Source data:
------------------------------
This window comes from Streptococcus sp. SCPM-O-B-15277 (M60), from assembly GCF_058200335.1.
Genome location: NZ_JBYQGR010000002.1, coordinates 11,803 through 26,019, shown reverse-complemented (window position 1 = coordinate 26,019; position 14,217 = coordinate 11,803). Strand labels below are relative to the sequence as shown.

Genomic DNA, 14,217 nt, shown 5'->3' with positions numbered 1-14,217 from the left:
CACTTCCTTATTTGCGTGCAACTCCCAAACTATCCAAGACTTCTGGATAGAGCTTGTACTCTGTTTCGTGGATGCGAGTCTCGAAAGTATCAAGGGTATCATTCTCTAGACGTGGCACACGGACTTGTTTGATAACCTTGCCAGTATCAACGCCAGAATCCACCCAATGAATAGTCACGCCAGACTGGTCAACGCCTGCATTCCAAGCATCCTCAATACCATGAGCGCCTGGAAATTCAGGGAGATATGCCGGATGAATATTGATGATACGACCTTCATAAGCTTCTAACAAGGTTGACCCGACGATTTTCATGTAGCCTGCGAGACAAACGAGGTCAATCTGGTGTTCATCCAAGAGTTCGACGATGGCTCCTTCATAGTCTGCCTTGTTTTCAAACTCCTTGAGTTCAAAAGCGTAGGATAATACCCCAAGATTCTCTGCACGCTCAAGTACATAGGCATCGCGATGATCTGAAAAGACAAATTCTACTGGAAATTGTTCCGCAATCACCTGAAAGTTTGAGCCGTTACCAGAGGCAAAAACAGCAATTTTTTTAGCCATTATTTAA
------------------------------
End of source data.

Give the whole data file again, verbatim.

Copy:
This window comes from Streptococcus sp. SCPM-O-B-15277 (M60), from assembly GCF_058200335.1.
Genome location: NZ_JBYQGR010000002.1, coordinates 11,803 through 26,019, shown reverse-complemented (window position 1 = coordinate 26,019; position 14,217 = coordinate 11,803). Strand labels below are relative to the sequence as shown.

Genomic DNA, 14,217 nt, shown 5'->3' with positions numbered 1-14,217 from the left:
CACTTCCTTATTTGCGTGCAACTCCCAAACTATCCAAGACTTCTGGATAGAGCTTGTACTCTGTTTCGTGGATGCGAGTCTCGAAAGTATCAAGGGTATCATTCTCTAGACGTGGCACACGGACTTGTTTGATAACCTTGCCAGTATCAACGCCAGAATCCACCCAATGAATAGTCACGCCAGACTGGTCAACGCCTGCATTCCAAGCATCCTCAATACCATGAGCGCCTGGAAATTCAGGGAGATATGCCGGATGAATATTGATGATACGACCTTCATAAGCTTCTAACAAGGTTGACCCGACGATTTTCATGTAGCCTGCGAGACAAACGAGGTCAATCTGGTGTTCATCCAAGAGTTCGACGATGGCTCCTTCATAGTCTGCCTTGTTTTCAAACTCCTTGAGTTCAAAAGCGTAGGATAATACCCCAAGATTCTCTGCACGCTCAAGTACATAGGCATCGCGATGATCTGAAAAGACAAATTCTACTGGAAATTGTTCCGCAATCACCTGAAAGTTTGAGCCGTTACCAGAGGCAAAAACAGCAATTTTTTTAGCCATTATTTAA